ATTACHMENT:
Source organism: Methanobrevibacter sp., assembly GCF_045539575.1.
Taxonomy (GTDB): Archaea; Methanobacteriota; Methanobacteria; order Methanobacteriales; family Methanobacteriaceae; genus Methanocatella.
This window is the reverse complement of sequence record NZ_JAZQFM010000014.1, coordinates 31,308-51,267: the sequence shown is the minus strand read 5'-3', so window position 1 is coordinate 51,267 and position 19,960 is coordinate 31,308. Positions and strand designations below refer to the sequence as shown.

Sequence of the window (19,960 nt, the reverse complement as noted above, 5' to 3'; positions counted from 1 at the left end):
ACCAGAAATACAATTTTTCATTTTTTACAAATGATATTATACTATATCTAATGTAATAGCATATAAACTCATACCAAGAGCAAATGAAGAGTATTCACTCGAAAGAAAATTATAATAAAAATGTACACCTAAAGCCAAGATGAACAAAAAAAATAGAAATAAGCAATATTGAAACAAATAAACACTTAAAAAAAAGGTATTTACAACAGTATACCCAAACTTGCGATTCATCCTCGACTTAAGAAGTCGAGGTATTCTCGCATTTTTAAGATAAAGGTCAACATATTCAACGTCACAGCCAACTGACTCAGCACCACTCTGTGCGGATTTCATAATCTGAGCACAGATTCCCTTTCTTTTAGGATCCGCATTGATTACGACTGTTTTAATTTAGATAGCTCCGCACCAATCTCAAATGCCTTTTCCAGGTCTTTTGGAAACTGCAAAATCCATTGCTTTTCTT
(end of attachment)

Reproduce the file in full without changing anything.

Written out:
Source organism: Methanobrevibacter sp., assembly GCF_045539575.1.
Taxonomy (GTDB): Archaea; Methanobacteriota; Methanobacteria; order Methanobacteriales; family Methanobacteriaceae; genus Methanocatella.
This window is the reverse complement of sequence record NZ_JAZQFM010000014.1, coordinates 31,308-51,267: the sequence shown is the minus strand read 5'-3', so window position 1 is coordinate 51,267 and position 19,960 is coordinate 31,308. Positions and strand designations below refer to the sequence as shown.

Sequence of the window (19,960 nt, the reverse complement as noted above, 5' to 3'; positions counted from 1 at the left end):
ACCAGAAATACAATTTTTCATTTTTTACAAATGATATTATACTATATCTAATGTAATAGCATATAAACTCATACCAAGAGCAAATGAAGAGTATTCACTCGAAAGAAAATTATAATAAAAATGTACACCTAAAGCCAAGATGAACAAAAAAAATAGAAATAAGCAATATTGAAACAAATAAACACTTAAAAAAAAGGTATTTACAACAGTATACCCAAACTTGCGATTCATCCTCGACTTAAGAAGTCGAGGTATTCTCGCATTTTTAAGATAAAGGTCAACATATTCAACGTCACAGCCAACTGACTCAGCACCACTCTGTGCGGATTTCATAATCTGAGCACAGATTCCCTTTCTTTTAGGATCCGCATTGATTACGACTGTTTTAATTTAGATAGCTCCGCACCAATCTCAAATGCCTTTTCCAGGTCTTTTGGAAACTGCAAAATCCATTGCTTTTCTT